Research Article  |   March 2017
Do Neglect Assessments Detect Neglect Differently?
Author Affiliations
  • Emily S. Grattan, PhD, OTR/L, is Postdoctoral Scholar, Department of Health Science and Research, Medical University of South Carolina, Charleston; grattan@musc.edu
  • Michelle L. Woodbury, PhD, OTR/L, is Associate Professor, Department of Health Science and Research, Division of Occupational Therapy, Medical University of South Carolina, Charleston, and Research Health Scientist, Ralph H. Johnson Veterans Affairs Medical Center, Charleston, SC
Article Information
Neurologic Conditions / Rehabilitation, Participation, and Disability / Stroke / Special Issue
Research Article   |   March 2017
Do Neglect Assessments Detect Neglect Differently?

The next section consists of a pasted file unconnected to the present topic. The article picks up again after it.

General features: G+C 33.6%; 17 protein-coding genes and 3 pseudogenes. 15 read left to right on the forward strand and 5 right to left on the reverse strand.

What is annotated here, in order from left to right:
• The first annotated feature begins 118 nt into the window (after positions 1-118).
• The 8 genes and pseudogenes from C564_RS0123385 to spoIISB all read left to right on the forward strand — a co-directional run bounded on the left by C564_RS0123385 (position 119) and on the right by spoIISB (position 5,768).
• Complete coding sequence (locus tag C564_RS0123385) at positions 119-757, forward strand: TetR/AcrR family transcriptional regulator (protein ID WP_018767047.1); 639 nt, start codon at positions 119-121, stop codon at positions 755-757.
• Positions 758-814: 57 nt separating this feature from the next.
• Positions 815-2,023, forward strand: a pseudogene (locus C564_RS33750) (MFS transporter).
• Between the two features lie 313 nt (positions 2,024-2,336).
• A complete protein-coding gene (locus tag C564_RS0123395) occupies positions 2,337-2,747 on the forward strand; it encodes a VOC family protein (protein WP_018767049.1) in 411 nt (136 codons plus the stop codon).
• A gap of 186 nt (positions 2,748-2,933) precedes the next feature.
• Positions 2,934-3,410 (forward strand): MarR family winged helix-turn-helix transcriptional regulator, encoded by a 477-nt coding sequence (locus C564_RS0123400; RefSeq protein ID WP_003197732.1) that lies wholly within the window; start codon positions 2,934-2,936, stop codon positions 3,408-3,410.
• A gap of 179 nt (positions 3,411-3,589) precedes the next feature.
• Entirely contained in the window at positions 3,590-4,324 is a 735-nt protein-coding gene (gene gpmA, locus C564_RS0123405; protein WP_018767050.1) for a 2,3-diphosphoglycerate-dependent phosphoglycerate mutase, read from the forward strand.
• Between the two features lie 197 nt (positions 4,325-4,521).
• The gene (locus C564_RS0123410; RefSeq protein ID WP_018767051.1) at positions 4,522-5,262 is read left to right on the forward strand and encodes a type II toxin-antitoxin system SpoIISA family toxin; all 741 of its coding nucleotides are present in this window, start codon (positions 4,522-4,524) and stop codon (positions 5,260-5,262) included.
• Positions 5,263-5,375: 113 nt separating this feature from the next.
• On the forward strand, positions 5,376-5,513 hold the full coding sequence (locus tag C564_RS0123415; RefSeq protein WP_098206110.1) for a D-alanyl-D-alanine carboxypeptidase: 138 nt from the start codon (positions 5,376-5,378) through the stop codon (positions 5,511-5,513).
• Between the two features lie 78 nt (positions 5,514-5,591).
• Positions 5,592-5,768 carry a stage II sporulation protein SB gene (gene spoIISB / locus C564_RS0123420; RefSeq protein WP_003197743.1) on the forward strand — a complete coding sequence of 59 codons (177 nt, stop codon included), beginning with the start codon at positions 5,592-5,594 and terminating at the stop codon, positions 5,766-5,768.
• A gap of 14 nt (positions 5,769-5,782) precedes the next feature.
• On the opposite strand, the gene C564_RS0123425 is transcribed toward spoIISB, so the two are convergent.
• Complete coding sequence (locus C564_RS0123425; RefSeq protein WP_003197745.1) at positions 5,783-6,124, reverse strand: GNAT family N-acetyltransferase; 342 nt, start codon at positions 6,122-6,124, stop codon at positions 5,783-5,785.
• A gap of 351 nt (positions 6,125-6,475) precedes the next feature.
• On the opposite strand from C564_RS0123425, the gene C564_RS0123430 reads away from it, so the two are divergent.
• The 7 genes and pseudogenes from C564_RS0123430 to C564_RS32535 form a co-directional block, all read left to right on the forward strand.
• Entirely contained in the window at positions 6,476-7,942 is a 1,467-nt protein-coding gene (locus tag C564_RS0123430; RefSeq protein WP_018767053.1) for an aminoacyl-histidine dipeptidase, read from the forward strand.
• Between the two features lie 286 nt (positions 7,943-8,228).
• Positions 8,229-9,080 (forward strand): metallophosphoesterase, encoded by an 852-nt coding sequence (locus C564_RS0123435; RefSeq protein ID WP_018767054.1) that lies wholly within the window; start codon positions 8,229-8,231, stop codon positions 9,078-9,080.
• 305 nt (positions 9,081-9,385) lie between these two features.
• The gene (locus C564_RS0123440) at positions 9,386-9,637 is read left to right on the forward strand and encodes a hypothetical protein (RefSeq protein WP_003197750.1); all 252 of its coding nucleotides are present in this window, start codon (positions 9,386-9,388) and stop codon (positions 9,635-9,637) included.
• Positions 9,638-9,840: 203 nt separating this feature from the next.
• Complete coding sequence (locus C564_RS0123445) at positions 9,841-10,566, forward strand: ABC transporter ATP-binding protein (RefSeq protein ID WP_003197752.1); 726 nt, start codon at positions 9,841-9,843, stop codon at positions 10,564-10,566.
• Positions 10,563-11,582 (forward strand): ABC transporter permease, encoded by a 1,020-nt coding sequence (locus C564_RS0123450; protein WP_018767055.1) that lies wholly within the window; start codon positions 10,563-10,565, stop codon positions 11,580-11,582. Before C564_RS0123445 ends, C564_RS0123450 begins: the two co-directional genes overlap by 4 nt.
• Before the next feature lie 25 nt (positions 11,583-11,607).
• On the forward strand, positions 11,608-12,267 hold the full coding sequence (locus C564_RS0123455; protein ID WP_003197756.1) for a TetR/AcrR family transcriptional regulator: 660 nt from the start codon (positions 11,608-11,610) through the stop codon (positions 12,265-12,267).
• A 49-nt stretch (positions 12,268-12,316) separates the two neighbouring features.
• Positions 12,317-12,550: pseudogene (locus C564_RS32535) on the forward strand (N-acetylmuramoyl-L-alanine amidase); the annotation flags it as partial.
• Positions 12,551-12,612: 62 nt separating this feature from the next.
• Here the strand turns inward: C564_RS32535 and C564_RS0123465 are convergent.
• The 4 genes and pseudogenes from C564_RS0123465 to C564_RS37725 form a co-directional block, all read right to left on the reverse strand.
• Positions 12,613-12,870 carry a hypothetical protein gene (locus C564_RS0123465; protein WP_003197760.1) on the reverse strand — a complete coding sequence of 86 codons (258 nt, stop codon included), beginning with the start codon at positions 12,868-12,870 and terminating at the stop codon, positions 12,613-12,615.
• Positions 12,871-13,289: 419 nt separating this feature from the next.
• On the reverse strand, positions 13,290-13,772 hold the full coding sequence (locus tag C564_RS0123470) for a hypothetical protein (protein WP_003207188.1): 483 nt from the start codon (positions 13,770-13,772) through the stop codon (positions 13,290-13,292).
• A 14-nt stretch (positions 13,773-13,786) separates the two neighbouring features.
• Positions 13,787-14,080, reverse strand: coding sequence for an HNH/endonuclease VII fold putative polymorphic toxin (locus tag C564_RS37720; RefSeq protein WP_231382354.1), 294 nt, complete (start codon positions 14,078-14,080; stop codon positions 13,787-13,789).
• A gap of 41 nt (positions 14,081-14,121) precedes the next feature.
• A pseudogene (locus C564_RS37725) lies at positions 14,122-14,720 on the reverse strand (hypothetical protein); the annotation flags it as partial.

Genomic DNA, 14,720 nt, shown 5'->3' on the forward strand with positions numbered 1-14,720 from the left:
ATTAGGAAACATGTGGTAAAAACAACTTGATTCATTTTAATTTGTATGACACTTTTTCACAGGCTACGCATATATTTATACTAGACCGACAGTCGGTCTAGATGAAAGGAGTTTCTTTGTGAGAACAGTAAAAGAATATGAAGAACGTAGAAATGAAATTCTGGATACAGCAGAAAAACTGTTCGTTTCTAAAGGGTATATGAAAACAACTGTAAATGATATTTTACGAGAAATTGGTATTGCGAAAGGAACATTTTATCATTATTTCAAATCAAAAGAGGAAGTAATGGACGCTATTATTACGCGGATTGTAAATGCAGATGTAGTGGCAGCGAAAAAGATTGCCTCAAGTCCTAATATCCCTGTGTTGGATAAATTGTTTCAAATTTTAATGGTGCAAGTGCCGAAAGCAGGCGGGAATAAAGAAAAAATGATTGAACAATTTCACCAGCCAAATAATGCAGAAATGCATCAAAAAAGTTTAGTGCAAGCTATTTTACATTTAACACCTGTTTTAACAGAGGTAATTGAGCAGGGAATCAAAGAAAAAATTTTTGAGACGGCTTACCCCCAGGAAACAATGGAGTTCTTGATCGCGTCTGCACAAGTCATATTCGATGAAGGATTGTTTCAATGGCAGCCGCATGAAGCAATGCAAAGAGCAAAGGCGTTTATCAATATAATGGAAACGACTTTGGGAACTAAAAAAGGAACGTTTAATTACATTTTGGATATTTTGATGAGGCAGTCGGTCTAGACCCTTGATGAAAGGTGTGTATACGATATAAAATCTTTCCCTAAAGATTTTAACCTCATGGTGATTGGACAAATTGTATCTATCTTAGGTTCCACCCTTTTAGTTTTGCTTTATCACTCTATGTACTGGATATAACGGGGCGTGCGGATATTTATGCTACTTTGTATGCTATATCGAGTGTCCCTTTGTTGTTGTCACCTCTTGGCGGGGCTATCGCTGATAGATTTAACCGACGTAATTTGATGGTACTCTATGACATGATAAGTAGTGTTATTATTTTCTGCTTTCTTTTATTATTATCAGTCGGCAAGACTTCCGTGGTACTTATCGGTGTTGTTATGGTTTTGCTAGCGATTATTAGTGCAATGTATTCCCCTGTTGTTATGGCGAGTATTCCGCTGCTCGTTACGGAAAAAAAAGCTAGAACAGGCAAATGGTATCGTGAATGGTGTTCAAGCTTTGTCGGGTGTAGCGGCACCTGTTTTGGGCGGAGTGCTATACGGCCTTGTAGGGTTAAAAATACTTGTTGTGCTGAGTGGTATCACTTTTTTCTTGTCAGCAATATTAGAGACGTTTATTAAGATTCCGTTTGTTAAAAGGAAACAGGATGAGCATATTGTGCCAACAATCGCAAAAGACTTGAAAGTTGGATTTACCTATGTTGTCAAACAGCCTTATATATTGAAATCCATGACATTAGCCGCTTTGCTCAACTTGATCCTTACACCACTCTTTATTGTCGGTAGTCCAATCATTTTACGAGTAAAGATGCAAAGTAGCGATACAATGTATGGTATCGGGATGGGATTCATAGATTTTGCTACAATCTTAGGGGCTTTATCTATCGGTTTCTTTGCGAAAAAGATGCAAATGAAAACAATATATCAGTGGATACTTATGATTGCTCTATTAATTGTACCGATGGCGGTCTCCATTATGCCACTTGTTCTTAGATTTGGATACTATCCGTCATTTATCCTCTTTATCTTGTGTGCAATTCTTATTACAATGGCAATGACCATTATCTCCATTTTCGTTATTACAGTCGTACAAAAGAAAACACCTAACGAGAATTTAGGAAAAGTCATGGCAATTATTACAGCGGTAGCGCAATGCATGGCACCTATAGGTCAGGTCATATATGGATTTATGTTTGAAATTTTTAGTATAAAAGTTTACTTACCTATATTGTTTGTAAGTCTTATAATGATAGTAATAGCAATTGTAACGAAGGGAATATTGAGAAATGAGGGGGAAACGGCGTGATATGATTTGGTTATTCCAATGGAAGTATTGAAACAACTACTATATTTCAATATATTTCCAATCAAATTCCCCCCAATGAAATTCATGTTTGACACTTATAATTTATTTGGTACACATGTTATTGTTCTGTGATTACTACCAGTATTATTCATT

American Journal of Occupational Therapy, March 2017, Vol. 71, 7103190050p1-7103190050p9. doi:10.5014/ajot.2017.025015
American Journal of Occupational Therapy, March 2017, Vol. 71, 7103190050p1-7103190050p9. doi:10.5014/ajot.2017.025015
Abstract

OBJECTIVE. We determined whether various assessment tools detect neglect differently by administering a battery of assessments to people with stroke.

METHOD. We conducted a case series study and administered five neglect assessments (paper-and-pencil, functional, virtual reality) to participants poststroke.

RESULTS. Twelve participants (6 men, 6 women) with stroke completed the assessment battery, which required approximately 2 hr to administer (over one to two sessions). All participants demonstrated neglect on three or more assessments. Functional assessments and the virtual reality assessment detected neglect more frequently than the paper-and-pencil assessments. Participants performed differently on the paper-and-pencil assessments and functional assessments.

CONCLUSION. Because neglect is complex, detection may depend largely on the assessment administered.